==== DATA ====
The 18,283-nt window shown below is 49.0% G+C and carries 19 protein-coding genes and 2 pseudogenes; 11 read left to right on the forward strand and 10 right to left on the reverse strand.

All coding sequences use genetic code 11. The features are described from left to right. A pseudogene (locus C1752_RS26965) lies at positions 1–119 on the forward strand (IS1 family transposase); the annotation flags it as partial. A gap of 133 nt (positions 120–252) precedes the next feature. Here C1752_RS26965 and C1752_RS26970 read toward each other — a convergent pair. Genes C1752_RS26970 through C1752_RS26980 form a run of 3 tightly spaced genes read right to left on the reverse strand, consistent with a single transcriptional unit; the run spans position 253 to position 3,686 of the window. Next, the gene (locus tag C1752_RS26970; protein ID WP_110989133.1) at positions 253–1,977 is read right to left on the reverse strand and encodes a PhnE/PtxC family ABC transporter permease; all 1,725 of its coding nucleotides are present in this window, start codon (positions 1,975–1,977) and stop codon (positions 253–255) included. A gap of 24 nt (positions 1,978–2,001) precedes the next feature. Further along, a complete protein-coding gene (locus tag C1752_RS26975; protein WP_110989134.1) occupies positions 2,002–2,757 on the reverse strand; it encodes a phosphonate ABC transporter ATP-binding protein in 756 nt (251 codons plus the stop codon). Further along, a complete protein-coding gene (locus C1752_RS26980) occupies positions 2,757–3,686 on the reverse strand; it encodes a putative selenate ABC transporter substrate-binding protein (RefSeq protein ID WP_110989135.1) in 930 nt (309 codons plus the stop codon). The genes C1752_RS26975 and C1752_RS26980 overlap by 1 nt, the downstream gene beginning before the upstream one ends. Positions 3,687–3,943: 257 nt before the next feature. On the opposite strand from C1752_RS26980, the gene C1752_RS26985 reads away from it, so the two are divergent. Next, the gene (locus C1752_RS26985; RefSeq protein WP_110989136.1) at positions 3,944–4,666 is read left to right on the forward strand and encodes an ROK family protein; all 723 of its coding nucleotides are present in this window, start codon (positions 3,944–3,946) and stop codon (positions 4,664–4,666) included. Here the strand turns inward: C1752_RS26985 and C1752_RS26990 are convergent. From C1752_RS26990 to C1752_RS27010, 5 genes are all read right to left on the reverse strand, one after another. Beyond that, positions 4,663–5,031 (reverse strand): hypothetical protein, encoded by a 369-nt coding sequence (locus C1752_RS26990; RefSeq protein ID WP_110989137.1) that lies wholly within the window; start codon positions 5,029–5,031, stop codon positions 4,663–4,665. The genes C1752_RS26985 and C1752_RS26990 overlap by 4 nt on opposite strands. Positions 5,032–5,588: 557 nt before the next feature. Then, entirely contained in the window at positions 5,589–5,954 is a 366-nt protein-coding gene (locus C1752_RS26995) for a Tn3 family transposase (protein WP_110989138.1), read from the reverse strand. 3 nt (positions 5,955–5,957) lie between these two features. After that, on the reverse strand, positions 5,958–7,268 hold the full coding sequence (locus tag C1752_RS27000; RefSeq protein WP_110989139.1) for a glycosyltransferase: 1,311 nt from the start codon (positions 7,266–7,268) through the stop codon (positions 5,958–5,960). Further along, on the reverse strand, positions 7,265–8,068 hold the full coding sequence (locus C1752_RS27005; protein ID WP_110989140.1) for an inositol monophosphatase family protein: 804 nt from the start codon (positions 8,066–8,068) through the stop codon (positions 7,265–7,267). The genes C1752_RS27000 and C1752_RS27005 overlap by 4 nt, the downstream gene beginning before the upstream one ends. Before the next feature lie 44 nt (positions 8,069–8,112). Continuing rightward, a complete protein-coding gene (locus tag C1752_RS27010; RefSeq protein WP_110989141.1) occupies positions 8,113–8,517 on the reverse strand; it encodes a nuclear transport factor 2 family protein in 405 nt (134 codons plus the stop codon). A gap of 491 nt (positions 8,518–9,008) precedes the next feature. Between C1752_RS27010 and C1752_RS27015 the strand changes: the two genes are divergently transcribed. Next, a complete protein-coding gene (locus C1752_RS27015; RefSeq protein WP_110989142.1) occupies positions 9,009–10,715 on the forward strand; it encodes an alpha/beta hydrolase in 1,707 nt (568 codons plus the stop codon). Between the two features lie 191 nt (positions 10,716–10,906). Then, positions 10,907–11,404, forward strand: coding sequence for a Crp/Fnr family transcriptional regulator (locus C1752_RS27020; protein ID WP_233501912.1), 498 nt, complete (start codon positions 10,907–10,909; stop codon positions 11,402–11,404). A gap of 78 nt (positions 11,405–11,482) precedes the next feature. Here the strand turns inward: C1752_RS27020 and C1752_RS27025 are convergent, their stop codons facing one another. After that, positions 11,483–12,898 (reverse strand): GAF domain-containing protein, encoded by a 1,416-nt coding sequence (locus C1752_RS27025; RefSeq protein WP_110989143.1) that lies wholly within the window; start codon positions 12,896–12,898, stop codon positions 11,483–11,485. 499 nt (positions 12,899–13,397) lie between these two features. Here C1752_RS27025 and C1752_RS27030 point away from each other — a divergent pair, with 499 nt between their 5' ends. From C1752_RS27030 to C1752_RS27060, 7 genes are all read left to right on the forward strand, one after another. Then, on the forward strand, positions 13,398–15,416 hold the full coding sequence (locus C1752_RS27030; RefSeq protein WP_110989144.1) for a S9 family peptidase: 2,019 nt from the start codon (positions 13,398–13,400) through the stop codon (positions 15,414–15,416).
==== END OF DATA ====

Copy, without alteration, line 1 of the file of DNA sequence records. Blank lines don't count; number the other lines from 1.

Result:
The 18,283-nt window shown below is 49.0% G+C and carries 19 protein-coding genes and 2 pseudogenes; 11 read left to right on the forward strand and 10 right to left on the reverse strand.